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  • Open Access

2106 T2-weighted edema imaging and area at risk: a volumetric validation

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Journal of Cardiovascular Magnetic Resonance200810 (Suppl 1) :A375

  • Published:


  • Acute Myocardial Infarction
  • Perfusion Defect
  • Pass Perfusion
  • Hypoperfused Myocardium
  • Circumferential Extent


The area at risk (AAR) of infarction is the hypoperfused myocardium during coronary occlusion. T2-weighted CMR delineates the area at risk early after acute injury as well as two days post-infarction. However, this method has not been volumetrically validated in vivo due to complexities arising from surface coil induced 3D variations in signal intensity and low image SNR.


To volumetrically validate, in acute myocardial infarction, T2-weighted CMR as a method for visualizing the area at risk, using first pass contrast perfusion during the occlusion as a reference standard.


Acute myocardial infarction was induced by occluding the left anterior descending coronary artery distal to the first diagonal branch for 120 minutes in 19 dogs. The area at risk was measured during the occlusion (within one hour from the onset of ischemia) by first-pass contrast perfusion (Gd-DTPA, 0.10 mmol/kg) performed on a Siemens Avanto 1.5 T scanner with a phased-array surface coil. Six hours post-reperfusion, 3–5 stacks of short-axis breath-held T2-weighted (DIR-TSE, TE = 56 or 66 ms) images were obtained covering the left ventricle. For each image position, 3–5 T2-weighted images were registered for motion, averaged and were surface coil intensity corrected. Edematous areas were defined as an area of hyperintense signal activity on the T2-weighted images.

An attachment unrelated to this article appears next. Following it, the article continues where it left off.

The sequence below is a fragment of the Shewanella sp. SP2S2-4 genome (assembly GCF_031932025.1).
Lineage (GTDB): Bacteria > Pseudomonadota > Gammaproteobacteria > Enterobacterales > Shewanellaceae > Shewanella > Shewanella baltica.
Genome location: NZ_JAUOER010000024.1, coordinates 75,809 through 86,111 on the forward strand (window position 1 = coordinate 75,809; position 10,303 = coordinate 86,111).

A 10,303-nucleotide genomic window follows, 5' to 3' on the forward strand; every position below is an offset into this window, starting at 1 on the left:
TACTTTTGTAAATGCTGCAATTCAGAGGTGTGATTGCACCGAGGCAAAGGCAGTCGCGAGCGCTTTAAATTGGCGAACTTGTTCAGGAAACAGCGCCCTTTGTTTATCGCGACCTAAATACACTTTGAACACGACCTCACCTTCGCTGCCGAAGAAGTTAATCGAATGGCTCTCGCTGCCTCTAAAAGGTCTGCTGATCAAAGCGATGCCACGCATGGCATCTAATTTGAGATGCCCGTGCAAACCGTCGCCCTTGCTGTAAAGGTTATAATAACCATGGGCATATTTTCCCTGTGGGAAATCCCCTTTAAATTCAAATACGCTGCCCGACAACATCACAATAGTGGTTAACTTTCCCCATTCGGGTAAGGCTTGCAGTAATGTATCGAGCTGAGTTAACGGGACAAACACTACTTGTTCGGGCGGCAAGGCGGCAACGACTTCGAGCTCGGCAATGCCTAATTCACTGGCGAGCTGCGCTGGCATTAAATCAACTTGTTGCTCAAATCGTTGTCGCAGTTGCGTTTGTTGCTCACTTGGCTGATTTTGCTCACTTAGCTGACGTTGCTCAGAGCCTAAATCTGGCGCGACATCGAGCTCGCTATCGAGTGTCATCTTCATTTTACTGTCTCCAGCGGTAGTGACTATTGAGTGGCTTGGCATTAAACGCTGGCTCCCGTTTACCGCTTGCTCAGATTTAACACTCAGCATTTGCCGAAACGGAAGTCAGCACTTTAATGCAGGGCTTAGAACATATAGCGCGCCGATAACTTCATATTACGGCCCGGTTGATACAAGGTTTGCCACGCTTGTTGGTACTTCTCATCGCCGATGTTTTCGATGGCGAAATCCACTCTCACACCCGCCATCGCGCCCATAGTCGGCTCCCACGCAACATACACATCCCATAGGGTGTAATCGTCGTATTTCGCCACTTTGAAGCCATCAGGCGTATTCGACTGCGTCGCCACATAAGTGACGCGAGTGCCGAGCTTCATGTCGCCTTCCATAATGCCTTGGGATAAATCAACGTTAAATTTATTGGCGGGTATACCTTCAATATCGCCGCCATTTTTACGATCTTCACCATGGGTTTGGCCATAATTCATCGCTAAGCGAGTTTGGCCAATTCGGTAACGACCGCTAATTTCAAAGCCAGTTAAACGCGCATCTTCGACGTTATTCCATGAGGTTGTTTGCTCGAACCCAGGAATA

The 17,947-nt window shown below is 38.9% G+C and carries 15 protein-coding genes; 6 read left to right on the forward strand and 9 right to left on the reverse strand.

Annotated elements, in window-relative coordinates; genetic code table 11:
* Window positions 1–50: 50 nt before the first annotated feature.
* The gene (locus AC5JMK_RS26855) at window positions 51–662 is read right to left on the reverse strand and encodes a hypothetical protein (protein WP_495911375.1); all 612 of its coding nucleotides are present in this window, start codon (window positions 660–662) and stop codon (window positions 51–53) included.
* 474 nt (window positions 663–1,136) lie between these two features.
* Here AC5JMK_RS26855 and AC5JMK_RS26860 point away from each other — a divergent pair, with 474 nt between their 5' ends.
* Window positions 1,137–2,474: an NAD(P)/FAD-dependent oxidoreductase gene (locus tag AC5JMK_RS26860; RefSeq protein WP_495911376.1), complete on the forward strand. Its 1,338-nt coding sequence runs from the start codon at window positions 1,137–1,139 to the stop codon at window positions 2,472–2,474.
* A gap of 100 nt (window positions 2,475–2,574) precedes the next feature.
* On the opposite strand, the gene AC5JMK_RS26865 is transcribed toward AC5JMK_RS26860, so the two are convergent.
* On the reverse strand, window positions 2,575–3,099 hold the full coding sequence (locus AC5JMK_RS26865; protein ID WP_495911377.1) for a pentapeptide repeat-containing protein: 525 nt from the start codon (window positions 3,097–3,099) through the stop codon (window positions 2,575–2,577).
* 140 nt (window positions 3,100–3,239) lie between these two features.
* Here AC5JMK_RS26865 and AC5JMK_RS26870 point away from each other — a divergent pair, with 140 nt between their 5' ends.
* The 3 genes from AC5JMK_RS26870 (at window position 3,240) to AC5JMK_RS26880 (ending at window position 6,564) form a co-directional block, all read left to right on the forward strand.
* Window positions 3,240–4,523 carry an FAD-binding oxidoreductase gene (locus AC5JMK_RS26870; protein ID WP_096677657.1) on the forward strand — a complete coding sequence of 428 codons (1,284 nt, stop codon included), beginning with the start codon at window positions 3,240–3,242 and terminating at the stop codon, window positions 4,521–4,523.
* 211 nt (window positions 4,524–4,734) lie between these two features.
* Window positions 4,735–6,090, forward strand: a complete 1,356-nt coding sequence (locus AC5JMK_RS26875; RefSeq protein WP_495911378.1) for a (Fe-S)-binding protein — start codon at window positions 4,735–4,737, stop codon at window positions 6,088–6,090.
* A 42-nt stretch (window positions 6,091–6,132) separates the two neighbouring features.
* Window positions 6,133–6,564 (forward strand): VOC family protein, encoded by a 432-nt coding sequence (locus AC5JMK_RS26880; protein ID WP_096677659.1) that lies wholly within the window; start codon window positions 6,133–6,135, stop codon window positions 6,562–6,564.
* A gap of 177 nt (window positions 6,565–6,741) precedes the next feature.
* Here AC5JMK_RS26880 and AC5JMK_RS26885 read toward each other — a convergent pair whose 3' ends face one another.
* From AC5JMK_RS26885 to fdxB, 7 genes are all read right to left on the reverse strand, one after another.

Figure 1: Mid-ventricular first pass perfusion image (left) and corresponding T2-weighted averaged image (right). Note the good qualitative agreement between the circumferential extent of the perfusion defect and the T2 abnormality delineated by the red lineThe area at risk as measured by the area of the hyperintense zone on T2-weighted images was comparable to the size of the first pass perfusion defect (30.9% ± 8.1% versus 29.5% ± 7.8% of the left ventricle; p = NS) and the two measures correlated linearly (R = 0.88, y = 0.91 x + 0.04). Figure 2: Bland-Altman analysis of the differences of percent AAR measured by first pass perfusion and T2-weighted images compared to first pass. The mean difference was 1.3 ± 4.0%.

Figure 1

Figure 2
Figure 2

In a study of 19 dogs, the area at risk as measured volumetrically by first pass contrast perfusion during coronary artery occlusion can be delineated by the hyperintense area in T2-weighted images post-reperfusion.


The area at risk as measured volumetrically by first pass contrast perfusion can be delineated by the hyperintense area in T2-weighted images post-reperfusion. This is a significant finding given the technical problems involved with performing such volumetric validation despite surface coil intensity variations and the subtle signal intensity changes associated with myocardial edema. Volumetric assessment of the area at risk is useful for evaluating infarct reduction and reperfusion therapies in acute myocardial infarction.

Authors’ Affiliations

National Institutes of Health, Bethesda, MD, USA


© Chen et al; licensee BioMed Central Ltd. 2008

This article is published under license to BioMed Central Ltd.